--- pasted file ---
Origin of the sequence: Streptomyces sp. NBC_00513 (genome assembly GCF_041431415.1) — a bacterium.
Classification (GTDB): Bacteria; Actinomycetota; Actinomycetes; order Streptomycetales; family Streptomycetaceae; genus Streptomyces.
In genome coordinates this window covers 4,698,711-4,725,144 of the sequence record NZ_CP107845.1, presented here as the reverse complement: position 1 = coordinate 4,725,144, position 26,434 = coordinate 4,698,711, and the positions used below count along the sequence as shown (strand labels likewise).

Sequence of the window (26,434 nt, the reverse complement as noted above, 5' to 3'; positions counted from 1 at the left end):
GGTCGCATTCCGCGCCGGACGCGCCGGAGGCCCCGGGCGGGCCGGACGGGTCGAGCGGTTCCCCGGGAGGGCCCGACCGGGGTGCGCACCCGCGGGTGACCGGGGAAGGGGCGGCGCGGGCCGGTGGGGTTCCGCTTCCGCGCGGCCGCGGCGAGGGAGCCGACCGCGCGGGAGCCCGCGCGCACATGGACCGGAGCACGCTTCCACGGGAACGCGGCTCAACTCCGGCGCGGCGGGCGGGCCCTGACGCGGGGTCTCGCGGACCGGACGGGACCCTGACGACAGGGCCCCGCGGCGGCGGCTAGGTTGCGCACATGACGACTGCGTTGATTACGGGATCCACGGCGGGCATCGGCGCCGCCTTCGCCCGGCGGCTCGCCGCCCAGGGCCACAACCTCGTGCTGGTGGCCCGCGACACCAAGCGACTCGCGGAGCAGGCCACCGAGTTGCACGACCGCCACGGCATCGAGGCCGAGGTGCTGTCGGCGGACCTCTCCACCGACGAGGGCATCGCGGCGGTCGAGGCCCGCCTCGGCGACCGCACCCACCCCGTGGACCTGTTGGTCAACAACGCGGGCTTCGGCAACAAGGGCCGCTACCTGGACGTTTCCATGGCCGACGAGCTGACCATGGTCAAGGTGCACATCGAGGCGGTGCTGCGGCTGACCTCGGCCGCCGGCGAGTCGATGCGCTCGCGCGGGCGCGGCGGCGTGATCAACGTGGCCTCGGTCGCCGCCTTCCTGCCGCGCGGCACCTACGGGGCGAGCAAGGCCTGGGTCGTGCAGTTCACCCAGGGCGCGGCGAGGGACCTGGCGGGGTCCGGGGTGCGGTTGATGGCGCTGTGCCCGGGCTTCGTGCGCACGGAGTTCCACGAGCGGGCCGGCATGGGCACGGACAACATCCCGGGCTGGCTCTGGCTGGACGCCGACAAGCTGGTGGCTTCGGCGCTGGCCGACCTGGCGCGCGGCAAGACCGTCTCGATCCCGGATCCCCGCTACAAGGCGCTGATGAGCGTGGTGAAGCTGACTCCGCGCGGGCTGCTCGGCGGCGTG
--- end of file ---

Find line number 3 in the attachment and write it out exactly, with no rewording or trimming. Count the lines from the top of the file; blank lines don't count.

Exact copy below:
In genome coordinates this window covers 4,698,711-4,725,144 of the sequence record NZ_CP107845.1, presented here as the reverse complement: position 1 = coordinate 4,725,144, position 26,434 = coordinate 4,698,711, and the positions used below count along the sequence as shown (strand labels likewise).